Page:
Dentofacial: When the patient smiled widely, the interdental papillae of the maxillary teeth showed, and there was no display of the mandibular gingiva (Figure 5). A small black triangle of space could be seen between the upper central incisors, and the occlusal plane was canted down to the left (Figure 6). Due to tooth positions and recession, horizontal gingival asymmetry was present in both arches.
Medical: There were no contraindications to dental treatment at the time. The patient stated a history of tobacco smoking, a shared risk factor for periodontal disease.
Treatment goals included the following:
• create and maintain a healthy periodontal environment
• brighten and straighten teeth
• level the occlusal plane
• decrease the biomechanical risk of caries, abrasion, and sensitivity
• eliminate or minimize food traps
During the consultation with the patient and her husband, it was explained that more conservative dentistry could be considered if her teeth were better aligned prior to restorative dentistry. A consultation with an orthodontist was recommended.2 Additionally, with the patient’s esthetic and food impaction concerns, it was explained that due to her risk of periodontal disease, changes in the appearance at the gum line may be noticeable over time, depending on both the type of restorations used and further changes in periodontal health.
Pre-restorative orthodontic treatment needed to address the crowding without compromising the periodontal structures. The patient was unwilling to consider orthognathic surgery, therefore it was necessary to treat the existing anterior-posterior skeletal discrepancies without excessive tooth tipping to manage the periodontal and esthetic goals.3,4 After the orthodontic consultation, the patient accepted a treatment plan to stabilize periodontal health by scaling and root planing, followed by diligent homecare efforts and 3-month intervals of periodontal maintenance. Teeth Nos. 5, 12, and 25 would be removed to reduce crowding and facilitate completion of orthodontic treatment. Once orthodontics was completed, a final esthetic treatment plan would be created and the posterior teeth in need of treatment would be restored using porcelain-fused-to-high-noble-metal crowns.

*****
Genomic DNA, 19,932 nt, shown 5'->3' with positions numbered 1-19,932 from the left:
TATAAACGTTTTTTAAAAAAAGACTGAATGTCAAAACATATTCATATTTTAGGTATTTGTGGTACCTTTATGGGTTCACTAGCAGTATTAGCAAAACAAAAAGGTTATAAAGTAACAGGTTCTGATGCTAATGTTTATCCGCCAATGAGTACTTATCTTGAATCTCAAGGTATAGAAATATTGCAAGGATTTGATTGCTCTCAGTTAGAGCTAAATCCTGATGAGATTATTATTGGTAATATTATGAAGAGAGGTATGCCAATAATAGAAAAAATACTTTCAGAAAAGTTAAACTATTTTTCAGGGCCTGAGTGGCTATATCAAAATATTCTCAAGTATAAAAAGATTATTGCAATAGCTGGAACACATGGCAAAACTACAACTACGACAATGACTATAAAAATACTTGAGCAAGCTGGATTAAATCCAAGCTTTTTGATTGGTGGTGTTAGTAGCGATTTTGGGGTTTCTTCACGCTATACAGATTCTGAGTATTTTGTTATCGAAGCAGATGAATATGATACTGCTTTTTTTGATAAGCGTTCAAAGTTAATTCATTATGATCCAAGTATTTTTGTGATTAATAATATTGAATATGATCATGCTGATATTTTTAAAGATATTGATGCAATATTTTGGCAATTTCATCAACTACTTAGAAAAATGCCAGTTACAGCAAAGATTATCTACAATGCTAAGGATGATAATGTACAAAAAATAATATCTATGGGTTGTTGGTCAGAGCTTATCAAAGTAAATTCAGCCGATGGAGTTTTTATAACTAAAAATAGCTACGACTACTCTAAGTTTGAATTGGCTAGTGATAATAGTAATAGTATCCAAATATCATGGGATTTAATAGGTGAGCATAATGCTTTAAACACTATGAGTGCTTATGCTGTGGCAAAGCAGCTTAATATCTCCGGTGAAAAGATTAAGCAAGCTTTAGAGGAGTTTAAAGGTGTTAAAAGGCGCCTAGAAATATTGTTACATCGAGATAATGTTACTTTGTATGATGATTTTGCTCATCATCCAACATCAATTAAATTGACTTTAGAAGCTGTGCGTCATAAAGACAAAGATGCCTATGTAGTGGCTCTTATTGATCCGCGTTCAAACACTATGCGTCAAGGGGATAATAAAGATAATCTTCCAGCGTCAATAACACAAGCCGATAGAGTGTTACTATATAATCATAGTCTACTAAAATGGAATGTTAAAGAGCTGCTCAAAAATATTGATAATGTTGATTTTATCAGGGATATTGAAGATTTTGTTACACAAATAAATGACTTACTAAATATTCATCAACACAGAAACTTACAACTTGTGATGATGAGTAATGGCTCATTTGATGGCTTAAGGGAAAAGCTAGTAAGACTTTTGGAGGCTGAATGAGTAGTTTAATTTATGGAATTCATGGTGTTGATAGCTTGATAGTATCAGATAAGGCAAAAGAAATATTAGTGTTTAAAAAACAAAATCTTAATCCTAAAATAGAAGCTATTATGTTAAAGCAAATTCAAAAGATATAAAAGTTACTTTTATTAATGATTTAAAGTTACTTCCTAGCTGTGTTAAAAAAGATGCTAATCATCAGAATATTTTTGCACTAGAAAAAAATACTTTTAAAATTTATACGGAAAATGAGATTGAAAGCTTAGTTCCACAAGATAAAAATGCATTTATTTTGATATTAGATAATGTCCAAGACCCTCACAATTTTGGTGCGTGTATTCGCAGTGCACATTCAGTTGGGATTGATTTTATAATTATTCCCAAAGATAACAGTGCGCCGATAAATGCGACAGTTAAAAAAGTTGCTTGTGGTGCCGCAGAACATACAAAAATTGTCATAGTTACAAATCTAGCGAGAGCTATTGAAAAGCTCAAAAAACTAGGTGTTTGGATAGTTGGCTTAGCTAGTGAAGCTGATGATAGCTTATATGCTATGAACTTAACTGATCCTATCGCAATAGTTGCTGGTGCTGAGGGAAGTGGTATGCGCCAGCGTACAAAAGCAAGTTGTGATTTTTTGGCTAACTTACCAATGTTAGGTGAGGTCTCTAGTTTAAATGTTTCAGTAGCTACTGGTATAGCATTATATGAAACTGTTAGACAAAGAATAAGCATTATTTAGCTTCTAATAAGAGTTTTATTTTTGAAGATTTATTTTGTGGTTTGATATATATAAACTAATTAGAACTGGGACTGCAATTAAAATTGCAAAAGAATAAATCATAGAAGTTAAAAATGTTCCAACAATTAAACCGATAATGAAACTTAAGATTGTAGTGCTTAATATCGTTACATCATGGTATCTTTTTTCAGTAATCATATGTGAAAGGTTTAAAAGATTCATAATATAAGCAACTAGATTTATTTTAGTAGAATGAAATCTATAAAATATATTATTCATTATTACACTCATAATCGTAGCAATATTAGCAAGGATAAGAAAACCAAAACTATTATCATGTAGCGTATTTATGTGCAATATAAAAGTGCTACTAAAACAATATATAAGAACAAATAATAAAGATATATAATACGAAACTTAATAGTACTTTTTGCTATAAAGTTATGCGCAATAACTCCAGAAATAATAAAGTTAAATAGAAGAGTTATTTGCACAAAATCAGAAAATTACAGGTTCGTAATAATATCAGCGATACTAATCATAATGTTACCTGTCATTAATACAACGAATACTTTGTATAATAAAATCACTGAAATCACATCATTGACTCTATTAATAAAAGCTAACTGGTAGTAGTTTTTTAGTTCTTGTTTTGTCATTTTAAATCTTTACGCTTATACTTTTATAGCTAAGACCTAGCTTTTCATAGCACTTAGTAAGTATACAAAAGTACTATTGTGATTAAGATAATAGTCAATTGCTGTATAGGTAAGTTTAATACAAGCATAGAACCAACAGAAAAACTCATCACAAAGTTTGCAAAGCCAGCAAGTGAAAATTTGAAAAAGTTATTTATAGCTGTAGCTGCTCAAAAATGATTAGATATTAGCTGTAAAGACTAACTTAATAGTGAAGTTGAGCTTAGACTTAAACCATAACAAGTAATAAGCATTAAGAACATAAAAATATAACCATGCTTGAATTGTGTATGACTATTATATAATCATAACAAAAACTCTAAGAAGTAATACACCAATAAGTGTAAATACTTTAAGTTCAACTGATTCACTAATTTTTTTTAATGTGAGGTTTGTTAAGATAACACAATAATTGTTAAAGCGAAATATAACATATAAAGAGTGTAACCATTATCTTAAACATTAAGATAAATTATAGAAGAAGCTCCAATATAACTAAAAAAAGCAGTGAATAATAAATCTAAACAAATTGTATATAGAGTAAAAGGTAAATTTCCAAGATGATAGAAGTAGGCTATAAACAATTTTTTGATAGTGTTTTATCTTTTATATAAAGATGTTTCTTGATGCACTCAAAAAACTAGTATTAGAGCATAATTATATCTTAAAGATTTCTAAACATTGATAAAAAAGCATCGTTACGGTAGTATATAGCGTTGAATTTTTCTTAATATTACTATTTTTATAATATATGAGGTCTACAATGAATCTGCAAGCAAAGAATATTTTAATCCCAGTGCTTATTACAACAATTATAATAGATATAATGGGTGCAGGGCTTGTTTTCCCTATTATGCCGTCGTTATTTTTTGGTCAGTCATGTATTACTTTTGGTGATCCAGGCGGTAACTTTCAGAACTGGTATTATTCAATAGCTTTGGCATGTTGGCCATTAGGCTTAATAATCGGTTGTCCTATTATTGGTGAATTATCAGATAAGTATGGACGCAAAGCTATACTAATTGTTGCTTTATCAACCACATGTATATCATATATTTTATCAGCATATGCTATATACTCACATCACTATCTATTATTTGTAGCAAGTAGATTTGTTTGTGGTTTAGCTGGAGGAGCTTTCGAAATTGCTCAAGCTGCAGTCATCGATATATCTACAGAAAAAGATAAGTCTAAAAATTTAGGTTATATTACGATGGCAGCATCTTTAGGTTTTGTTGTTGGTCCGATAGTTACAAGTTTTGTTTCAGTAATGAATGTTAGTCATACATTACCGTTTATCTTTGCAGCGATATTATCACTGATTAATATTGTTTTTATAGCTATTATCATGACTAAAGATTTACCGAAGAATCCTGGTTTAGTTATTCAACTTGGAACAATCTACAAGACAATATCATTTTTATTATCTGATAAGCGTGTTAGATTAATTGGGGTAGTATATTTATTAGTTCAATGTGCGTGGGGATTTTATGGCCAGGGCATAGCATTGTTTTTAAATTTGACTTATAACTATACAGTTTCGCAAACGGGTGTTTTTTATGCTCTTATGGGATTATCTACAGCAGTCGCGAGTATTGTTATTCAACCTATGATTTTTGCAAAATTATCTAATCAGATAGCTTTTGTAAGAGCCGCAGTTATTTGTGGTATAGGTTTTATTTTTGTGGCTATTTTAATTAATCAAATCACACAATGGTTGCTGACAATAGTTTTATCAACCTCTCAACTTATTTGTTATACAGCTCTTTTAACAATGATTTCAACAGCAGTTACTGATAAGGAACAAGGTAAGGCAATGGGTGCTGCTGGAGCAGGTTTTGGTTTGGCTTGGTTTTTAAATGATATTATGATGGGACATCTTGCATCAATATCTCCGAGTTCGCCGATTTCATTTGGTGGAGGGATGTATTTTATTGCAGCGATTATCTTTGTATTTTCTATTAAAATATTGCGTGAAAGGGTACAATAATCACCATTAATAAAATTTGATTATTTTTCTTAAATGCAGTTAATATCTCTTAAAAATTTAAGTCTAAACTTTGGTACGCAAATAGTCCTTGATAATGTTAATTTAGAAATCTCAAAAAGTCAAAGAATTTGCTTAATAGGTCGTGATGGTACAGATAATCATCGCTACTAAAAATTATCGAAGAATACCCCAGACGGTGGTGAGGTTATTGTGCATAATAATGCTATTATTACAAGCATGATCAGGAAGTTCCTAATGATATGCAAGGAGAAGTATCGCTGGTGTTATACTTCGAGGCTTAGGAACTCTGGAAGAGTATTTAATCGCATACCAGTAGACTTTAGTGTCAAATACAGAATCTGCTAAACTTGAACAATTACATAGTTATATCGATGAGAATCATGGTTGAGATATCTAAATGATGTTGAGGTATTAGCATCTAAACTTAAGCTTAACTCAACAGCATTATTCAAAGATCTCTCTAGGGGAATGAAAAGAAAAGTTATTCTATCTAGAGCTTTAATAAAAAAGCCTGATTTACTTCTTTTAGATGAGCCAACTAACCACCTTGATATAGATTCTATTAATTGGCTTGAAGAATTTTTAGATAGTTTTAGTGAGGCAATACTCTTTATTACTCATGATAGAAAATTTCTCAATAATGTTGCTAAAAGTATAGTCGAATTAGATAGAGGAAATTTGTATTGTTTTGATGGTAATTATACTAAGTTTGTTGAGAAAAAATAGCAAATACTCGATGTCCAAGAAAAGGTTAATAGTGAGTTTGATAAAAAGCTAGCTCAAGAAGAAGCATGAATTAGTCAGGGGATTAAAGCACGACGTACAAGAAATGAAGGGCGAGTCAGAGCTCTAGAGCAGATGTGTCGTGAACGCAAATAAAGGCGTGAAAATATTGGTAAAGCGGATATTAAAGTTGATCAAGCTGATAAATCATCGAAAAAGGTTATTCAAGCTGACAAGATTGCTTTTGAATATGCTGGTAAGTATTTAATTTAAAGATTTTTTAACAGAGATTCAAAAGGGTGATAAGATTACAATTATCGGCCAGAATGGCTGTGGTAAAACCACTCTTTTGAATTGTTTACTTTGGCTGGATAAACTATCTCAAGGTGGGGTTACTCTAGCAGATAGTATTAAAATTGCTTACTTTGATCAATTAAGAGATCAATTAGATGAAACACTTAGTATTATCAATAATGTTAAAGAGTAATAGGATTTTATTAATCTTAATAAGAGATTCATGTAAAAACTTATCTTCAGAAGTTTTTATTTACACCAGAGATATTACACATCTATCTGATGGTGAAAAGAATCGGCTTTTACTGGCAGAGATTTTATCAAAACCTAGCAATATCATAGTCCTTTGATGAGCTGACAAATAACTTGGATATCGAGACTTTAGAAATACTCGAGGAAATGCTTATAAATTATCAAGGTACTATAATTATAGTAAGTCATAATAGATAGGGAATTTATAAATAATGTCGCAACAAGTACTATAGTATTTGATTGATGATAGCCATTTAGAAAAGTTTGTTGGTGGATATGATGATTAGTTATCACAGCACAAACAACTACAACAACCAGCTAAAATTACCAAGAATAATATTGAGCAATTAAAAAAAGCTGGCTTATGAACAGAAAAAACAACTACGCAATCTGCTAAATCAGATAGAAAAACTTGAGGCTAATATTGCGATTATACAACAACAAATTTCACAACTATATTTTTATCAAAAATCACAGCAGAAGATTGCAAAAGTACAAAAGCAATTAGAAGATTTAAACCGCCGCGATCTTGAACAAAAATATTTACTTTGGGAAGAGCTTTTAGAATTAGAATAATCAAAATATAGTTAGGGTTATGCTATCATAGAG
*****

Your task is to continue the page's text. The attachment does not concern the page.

Phase 1: Stabilization of Periodontal Health And Preliminary Restorative Treatment
Full-mouth scaling and root planing was completed over multiple appointments. Existing restorations and caries were removed in teeth Nos. 30 and 31. A considerable fracture was noted on the pulpal floor of tooth No. 30, and the patient was informed that if this tooth failed to remain healthy, it would be best sacrificed and replaced with a dental implant.5 The remaining teeth were stable enough to restore after completion of orthodontics.
Phase 2: Extraction of Teeth, Orthodontic Alignment, And Positioning Teeth for Restorative Phase
Teeth Nos. 5, 12, and 25 were extracted prior to orthodontic treatment, which extended for 18 months. Tooth No. 30 abscessed prior to completion of orthodontic treatment, and as previously discussed, extraction was performed rather than interim, short-term endodontic therapy.
Phase 3: Post-Orthodontic Records, Creation of Upper Incisal Edge Position And Upper Occlusal Plane
New records consisting of extraoral and intraoral photography and mounted models were obtained (Figure 7 and Figure 8). Creating a final esthetic treatment plan required presenting several choices. The patient was given options that included whitening with no modifications to the front teeth, direct composite resin veneers, or porcelain laminate veneer restorations. At the time, she was reluctant to use porcelain restorations and requested direct composite resin veneers as a method to improve the esthetics of the front teeth and close spaces at the gum line. She understood that porcelain restorations could be created later for a longer-term solution.6,7 During the direct composite resin veneer procedure, teeth were lightly prepared to reduce the heavily contoured facial regions of the upper cuspids, as well as the occlusal of upper posterior teeth, to create a level occlusal plane for the entire upper arch8 (Figure 9 and Figure 10).